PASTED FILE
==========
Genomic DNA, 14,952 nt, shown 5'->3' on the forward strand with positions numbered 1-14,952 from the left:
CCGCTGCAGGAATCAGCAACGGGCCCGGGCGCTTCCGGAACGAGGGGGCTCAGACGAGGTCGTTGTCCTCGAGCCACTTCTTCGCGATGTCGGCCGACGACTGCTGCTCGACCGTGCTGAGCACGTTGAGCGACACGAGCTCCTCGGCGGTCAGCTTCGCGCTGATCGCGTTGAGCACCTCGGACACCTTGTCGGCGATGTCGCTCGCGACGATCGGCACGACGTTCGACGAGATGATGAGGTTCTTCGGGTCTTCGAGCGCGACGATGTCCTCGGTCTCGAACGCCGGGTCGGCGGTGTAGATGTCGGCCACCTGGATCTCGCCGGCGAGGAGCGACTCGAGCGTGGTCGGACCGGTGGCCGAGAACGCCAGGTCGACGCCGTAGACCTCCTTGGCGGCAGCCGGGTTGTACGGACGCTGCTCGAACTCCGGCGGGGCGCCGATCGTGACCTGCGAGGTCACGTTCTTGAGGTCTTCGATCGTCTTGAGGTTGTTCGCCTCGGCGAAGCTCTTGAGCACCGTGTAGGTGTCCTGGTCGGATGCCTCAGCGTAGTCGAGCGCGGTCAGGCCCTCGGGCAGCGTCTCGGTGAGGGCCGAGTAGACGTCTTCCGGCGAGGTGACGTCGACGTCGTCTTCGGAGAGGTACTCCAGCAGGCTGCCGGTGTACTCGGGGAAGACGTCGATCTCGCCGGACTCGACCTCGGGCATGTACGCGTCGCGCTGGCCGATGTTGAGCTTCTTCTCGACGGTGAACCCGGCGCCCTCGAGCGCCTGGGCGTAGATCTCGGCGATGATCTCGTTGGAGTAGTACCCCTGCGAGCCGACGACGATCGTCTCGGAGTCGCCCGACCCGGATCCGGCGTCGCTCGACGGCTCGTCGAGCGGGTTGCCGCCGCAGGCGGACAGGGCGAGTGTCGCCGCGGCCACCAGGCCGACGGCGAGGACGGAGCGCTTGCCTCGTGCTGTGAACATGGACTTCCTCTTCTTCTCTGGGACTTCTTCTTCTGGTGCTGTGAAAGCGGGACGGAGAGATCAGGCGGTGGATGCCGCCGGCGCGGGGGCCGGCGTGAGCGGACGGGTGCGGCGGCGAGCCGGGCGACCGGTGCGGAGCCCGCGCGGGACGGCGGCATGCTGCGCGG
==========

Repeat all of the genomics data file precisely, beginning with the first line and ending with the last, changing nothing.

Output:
Genomic DNA, 14,952 nt, shown 5'->3' on the forward strand with positions numbered 1-14,952 from the left:
CCGCTGCAGGAATCAGCAACGGGCCCGGGCGCTTCCGGAACGAGGGGGCTCAGACGAGGTCGTTGTCCTCGAGCCACTTCTTCGCGATGTCGGCCGACGACTGCTGCTCGACCGTGCTGAGCACGTTGAGCGACACGAGCTCCTCGGCGGTCAGCTTCGCGCTGATCGCGTTGAGCACCTCGGACACCTTGTCGGCGATGTCGCTCGCGACGATCGGCACGACGTTCGACGAGATGATGAGGTTCTTCGGGTCTTCGAGCGCGACGATGTCCTCGGTCTCGAACGCCGGGTCGGCGGTGTAGATGTCGGCCACCTGGATCTCGCCGGCGAGGAGCGACTCGAGCGTGGTCGGACCGGTGGCCGAGAACGCCAGGTCGACGCCGTAGACCTCCTTGGCGGCAGCCGGGTTGTACGGACGCTGCTCGAACTCCGGCGGGGCGCCGATCGTGACCTGCGAGGTCACGTTCTTGAGGTCTTCGATCGTCTTGAGGTTGTTCGCCTCGGCGAAGCTCTTGAGCACCGTGTAGGTGTCCTGGTCGGATGCCTCAGCGTAGTCGAGCGCGGTCAGGCCCTCGGGCAGCGTCTCGGTGAGGGCCGAGTAGACGTCTTCCGGCGAGGTGACGTCGACGTCGTCTTCGGAGAGGTACTCCAGCAGGCTGCCGGTGTACTCGGGGAAGACGTCGATCTCGCCGGACTCGACCTCGGGCATGTACGCGTCGCGCTGGCCGATGTTGAGCTTCTTCTCGACGGTGAACCCGGCGCCCTCGAGCGCCTGGGCGTAGATCTCGGCGATGATCTCGTTGGAGTAGTACCCCTGCGAGCCGACGACGATCGTCTCGGAGTCGCCCGACCCGGATCCGGCGTCGCTCGACGGCTCGTCGAGCGGGTTGCCGCCGCAGGCGGACAGGGCGAGTGTCGCCGCGGCCACCAGGCCGACGGCGAGGACGGAGCGCTTGCCTCGTGCTGTGAACATGGACTTCCTCTTCTTCTCTGGGACTTCTTCTTCTGGTGCTGTGAAAGCGGGACGGAGAGATCAGGCGGTGGATGCCGCCGGCGCGGGGGCCGGCGTGAGCGGACGGGTGCGGCGGCGAGCCGGGCGACCGGTGCGGAGCCCGCGCGGGACGGCGGCATGCTGCGCGG